Cooling the brain and making you more attentive is the role of yawning, not increasing oxygen to the brain, according to recent research.
[P]eople do not yawn because they need oxygen, since experiments show that raising or lowering oxygen and carbon dioxide in the blood fails to produce the reaction. Rather, yawning acts as a brain-cooling mechanism. The brain burns up to a third of the calories we consume, and as a consequence generates heat.
Yawning a lot is an indication that I have a migraine on the way. I knew that frequent yawning is a symptom of migraine, but didn’t know its function. I’m not sure if the brain heats up before or during a migraine, but it certainly gets excited. Assuming the increased activity raises the brain’s temperature, yawning to cool it makes sense.
Yes, I did yawn about 30 times when I was looking for a good yawning picture.
The Organisation for Economic Co-operation and Development’s Global Science Forum has launched a project to promote international collaboration among scientists to better understand how the human brain works. Such cooperation would lay the foundation for research into the treatment and prevention of neurological and mental health diseases.
Read more in OECD’s press release: Global Scientific Research Project Launched to Improve Understanding of the Human Brain
For those of you who, like me, have no idea what the OECD is, it’s a collection of “…30 market democracies [that] work together to address the economic, social, environmental and governance challenges of the globalizing world economy.”
Wouldn’t it be great to know the neurological intricacies of headache?
Posting links to news reports related to headaches and pain has made me increasingly uncomfortable. It is important to stay on top of what’s happening with our disease, but reading headlines and brief, one-sided reports isn’t enough.
Media outlets do serve the important role of messenger, but the primary goal of newspapers and radio and TV stations is financial gain. Hailing the miracle cure, shocking study results or any extreme position gets attention, which in turn brings in money. I don’t say this to be critical, but to point out the inherent contradictions in reporting.
Reporters and news sources do have a responsibility to improve the quality of medical reporting, but we’re doing ourselves a disservice waiting for the industry to change. Patients have a responsibility to digest information critically. As I wrote in yesterday’s post about nerve stimulators, we have to question what we learn – no matter if we learn it from the media, doctors or alternative health care providers.
These are some questions I ask when I evaluate news.
- Is the proclamation in the headline supported by the findings described in the article?
- Is only one point-of-view presented? Who else may provide a valuable perspective?
- If it’s about a study, is it the first one to have these results? If not, are the findings consistent with those in other studies?
- Is cause and effect stated or implied in the article? If so, does the information in the article support this conclusion?
- Are the side effects covered adequately? Could there be side effects or complications that aren’t addressed?
While writing this post, I found Health Compass, an excellent resource on how to evaluate the reliability of health information. Although the focus of the site is aging, the lessons apply to anyone seeking medical knowledge.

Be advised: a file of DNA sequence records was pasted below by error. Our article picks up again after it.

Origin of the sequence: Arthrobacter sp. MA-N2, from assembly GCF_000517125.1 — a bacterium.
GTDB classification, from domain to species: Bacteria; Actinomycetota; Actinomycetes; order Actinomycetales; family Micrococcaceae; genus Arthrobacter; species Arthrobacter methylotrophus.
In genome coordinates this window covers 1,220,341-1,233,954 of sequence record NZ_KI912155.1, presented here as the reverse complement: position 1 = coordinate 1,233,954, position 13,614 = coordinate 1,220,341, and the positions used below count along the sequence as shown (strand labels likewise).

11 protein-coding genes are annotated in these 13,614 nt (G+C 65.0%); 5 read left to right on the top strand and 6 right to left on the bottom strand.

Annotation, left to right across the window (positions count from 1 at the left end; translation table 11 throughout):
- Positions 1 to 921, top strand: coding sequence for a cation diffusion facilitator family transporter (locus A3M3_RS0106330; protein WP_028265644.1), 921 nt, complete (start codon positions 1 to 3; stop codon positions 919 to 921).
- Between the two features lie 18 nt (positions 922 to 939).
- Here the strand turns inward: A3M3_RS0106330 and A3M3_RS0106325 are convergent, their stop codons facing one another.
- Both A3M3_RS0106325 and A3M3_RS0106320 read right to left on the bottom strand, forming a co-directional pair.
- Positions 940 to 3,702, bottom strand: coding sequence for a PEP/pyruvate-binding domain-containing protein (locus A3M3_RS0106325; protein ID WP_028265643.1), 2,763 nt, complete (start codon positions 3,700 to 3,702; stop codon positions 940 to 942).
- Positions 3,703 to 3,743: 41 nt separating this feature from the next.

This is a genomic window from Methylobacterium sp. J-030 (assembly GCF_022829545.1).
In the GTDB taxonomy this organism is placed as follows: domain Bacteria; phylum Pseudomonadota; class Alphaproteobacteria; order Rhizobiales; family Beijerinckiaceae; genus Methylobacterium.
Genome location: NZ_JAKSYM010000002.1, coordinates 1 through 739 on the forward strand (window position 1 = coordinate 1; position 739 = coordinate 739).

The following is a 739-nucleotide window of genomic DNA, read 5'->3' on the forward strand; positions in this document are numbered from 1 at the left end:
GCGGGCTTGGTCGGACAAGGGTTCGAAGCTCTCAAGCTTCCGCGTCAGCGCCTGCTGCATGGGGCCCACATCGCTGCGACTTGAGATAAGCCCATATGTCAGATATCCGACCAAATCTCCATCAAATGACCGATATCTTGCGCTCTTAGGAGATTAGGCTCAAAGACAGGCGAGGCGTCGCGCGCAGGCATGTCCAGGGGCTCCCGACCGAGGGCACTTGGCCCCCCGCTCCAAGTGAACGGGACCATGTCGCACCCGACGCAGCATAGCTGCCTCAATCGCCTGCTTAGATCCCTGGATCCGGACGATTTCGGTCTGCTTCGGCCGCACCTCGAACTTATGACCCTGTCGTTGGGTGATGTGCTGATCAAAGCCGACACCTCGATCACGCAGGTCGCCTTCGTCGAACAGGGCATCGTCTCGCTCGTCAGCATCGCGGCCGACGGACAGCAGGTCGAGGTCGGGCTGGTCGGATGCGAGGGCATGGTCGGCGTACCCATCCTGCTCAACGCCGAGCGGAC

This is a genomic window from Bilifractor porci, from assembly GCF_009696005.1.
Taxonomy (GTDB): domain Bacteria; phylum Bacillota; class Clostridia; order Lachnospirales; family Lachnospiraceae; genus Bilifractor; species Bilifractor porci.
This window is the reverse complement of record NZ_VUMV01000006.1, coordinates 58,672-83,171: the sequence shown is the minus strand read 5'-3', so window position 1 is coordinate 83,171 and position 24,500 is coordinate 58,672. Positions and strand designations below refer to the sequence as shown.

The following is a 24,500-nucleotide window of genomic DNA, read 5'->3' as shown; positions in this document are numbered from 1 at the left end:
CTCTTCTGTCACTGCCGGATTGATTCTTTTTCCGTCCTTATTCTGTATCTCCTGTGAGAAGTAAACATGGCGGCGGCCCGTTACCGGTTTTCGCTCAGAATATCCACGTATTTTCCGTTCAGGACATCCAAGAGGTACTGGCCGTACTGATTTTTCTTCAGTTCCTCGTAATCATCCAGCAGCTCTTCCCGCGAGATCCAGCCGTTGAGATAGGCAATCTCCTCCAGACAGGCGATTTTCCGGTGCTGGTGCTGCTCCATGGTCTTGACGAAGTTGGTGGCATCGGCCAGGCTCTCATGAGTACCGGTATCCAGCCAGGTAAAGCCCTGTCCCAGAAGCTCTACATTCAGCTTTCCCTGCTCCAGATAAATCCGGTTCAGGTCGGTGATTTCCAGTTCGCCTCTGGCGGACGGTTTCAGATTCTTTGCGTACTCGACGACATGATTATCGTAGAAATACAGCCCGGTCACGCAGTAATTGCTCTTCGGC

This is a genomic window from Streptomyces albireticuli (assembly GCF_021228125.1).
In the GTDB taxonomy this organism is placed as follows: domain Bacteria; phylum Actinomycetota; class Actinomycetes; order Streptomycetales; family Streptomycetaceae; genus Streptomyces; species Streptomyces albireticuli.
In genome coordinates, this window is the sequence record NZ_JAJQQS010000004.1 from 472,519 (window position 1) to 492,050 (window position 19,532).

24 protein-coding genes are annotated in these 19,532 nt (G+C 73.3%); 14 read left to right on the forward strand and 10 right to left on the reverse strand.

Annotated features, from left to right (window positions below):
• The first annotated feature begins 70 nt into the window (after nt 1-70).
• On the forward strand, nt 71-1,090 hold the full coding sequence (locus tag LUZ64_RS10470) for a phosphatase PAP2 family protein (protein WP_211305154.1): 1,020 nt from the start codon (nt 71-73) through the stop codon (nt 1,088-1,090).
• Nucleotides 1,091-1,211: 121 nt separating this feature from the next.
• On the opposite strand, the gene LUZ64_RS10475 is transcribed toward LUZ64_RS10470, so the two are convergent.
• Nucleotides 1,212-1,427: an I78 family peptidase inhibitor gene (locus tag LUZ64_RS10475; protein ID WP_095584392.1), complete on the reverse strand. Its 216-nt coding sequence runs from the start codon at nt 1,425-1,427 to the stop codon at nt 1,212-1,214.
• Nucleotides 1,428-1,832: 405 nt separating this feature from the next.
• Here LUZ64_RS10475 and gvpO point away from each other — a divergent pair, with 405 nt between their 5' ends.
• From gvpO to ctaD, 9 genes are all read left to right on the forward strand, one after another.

As for The Daily Headache, I sometimes blog about news that doesn’t hold up to these standards. I actively decide if it’s worth sharing even if it doesn’t fit, but I don’t always tell you why or even that I’m doing this. I’ll try to be clearer in the future.
Desperation makes ignoring pitfalls easy. Choosing a treatment without much clinical research to back it up or expose its shortcomings, like nerve stimulation, shouldn’t be done lightly.
The downsides that aren’t covered in the media? Just as the body tends to “outsmart” meds after a while, a nerve stimulator may stop working over time. Also, the surgery itself, or having a device implanted in your body over the long haul, may complicate or increase your pain. Notice that both of these sentences contain the word “may.” Studies on nerve stimulation for chronic headache are underway, but these are among the many questions yet to be answered.
The first of the occipital nerve stimulators are being tested now. One may prove to be better than another or all of them may need to be modified to work effectively in the future. Stimulators available five years from now will almost certainly be better equipped for this particular application. Or they may be abandoned altogether as a nonviable option.
Any doctor researching nerve stimulation, no matter how pure his or her intentions may be, would love to be the one to find The Answer for chronic headache. Of course they are excited about implanting a nerve stimulator. Not only do they have a chance to help you, they can also learn more about the device. This isn’t necessarily bad; just make sure your reason isn’t lost in their enthusiasm.
Docs aren’t all-knowing, particularly in an area that’s so new. Ask questions and make sure the answers are satisfactory. “We don’t know that yet” is an acceptable response only if you’re willing to take that risk. I was and I’m glad for that, but I do wonder if I will have regrets in the future.
Research examining how gene mutations influence brain cell communications of migraineurs has been published in the Canadian journal, Proceedings of the National Academy of Sciences.
Researchers Make Headway in Mystery of Migraines